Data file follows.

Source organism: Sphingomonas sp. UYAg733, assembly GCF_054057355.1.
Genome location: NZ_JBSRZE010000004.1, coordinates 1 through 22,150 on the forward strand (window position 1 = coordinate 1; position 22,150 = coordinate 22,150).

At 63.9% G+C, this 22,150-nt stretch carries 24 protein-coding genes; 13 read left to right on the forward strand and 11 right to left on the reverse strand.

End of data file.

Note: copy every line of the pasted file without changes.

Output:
Source organism: Sphingomonas sp. UYAg733, assembly GCF_054057355.1.
Genome location: NZ_JBSRZE010000004.1, coordinates 1 through 22,150 on the forward strand (window position 1 = coordinate 1; position 22,150 = coordinate 22,150).

At 63.9% G+C, this 22,150-nt stretch carries 24 protein-coding genes; 13 read left to right on the forward strand and 11 right to left on the reverse strand.